Methods

  1. Top of page
  2. Abstract
  3. Methods
  4. Results
  5. Discussion
  6. Acknowledgments
  7. References

Data source

All citizens and foreign residents who have lived in Taiwan for at least 4 months are required to be insured by the National Health Insurance (NHI) program. The NHI program is a single-payer compulsory social insurance plan that centralizes the disbursement of health-care funds, and the population coverage had reached 99% by the end of 2003. The National Health Research Institute (NHRI) routinely transfers health insurance claims data from the NHI bureau and makes the National Health Insurance Research Database (NHIRD) available for research purposes.

Subjects

The study was based on the Longitudinal Health Insurance Database 2005 (LHID2005). The LHID2005 contains all the original claim data from 1 000 000 beneficiaries, randomly sampled from the year 2005 Registry for Beneficiaries (ID) of the NHIRD. There is no significant difference in the gender or age distribution or average insured payroll-related amount between the patients in the LHID2005 and the original NHIRD.[14] Data for the birth-year period 1950–1989 were extracted for analysis in this study. Subjects with schizophrenia were identified according to the following steps. First, subjects with disease codes 295.x (other than those only with 295.7) of the International Classification of Diseases, 9th Revision, Clinical Modification (ICD-9-CM) as the primary diagnosis during 2000–2005 were included. Second, for subjects who had been included in the first step but had other previous diagnoses of 290.x or 294.x (dementia and other organic psychotic condition) were excluded. Finally, subjects who had been included in the first step but had a diagnosis of 296.x were included only when the last diagnoses were 295.x. A total of 631 911 subjects (306 194 male, 325 717 female) aged from 21 to 60 years were included in this study, among whom 5047 were schizophrenia patients (2796 men, 2251 women).

Seasons and months

The definition of the four seasons in the northern hemisphere used in the literature was adopted, as follows: spring, March–May; summer, June–August; autumn, September–November; and winter, December–February.

Subgroups

To examine correlations of effects of birth seasonality in schizophrenia with age, gender, and income status, both the schizophrenia patients and the general population were divided into subgroups by age, gender, and income status. Age subgroups were divided into 10-year birth-year periods as follows: 1950–59, 1960–69, 1970–79, and 1980–89. Each of these subgroups was further divided by gender. Income status subgroups included low, medium, and high yearly income (USD 0–1007, USD 1007–20 000, and USD >20 000).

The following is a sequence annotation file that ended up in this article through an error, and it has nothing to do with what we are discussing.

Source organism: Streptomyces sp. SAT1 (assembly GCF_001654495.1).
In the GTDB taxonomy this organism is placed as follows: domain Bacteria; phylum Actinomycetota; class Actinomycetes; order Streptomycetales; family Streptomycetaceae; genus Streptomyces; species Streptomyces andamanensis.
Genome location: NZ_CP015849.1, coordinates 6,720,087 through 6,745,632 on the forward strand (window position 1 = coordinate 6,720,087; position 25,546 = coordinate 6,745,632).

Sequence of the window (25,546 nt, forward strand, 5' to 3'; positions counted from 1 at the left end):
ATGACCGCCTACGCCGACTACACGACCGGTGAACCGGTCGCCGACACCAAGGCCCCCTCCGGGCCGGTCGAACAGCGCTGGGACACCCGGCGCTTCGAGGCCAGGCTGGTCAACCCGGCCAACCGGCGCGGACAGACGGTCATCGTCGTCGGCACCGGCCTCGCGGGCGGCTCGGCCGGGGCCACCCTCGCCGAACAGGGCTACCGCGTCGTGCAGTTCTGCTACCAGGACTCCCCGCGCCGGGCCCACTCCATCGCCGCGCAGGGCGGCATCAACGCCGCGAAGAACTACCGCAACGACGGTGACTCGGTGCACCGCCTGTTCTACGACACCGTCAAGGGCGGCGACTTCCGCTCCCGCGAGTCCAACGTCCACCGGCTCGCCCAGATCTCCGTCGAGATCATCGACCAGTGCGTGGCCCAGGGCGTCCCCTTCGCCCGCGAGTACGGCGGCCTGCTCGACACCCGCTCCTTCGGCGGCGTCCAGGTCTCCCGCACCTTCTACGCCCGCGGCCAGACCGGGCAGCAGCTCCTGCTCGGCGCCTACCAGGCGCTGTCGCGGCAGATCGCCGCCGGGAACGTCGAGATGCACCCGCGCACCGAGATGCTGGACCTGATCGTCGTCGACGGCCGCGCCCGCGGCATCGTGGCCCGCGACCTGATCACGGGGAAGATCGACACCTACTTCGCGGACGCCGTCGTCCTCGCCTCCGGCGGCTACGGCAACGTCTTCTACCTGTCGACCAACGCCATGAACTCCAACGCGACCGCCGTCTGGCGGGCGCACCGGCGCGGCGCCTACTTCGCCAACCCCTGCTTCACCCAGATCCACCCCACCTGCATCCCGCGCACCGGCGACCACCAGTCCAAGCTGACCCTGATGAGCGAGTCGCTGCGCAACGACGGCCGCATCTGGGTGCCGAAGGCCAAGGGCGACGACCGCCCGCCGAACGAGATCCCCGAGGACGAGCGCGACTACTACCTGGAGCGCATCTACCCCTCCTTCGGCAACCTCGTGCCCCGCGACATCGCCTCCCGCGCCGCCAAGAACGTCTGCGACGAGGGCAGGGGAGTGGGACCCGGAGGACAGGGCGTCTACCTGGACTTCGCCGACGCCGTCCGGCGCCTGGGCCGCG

Statistical analysis

We used SAS (SAS System for Windows, version 9.2; SAS Institute, Cary, NC, USA) to perform all analyses in this study. To assess differences between schizophrenia patients and the general population in terms of effects of birth seasonality and birth month variation in gender and income status, we used both the Walter and Elwood seasonality[15] and chi-squared tests. Two-sided P < 0.05 was considered statistically significant in this study. Relative risk (RR) and its 95% confidence interval (CI) for schizophrenia were estimated for each month (using the month with the lowest risk as reference) to compare the risk of winter/spring births to summer/autumn births.

Results

  1. Top of page
  2. Abstract
  3. Methods
  4. Results
  5. Discussion
  6. Acknowledgments
  7. References

Effects of birth seasonality in schizophrenia

Figure 1 plots the monthly birth distributions of births for the schizophrenia patients and the general population. There was an obvious peak in February and a trough from June to July, but in the general population, no such patterns can be observed. The distributions across the 12 months were significantly different between the schizophrenia patients and the general population (Walter and Elwood test, P = 0.0001; Fig. 1).

figure

Figure 1. Proportion of births vs month (1950–89) for (image) the general population and (image) schizophrenia patients.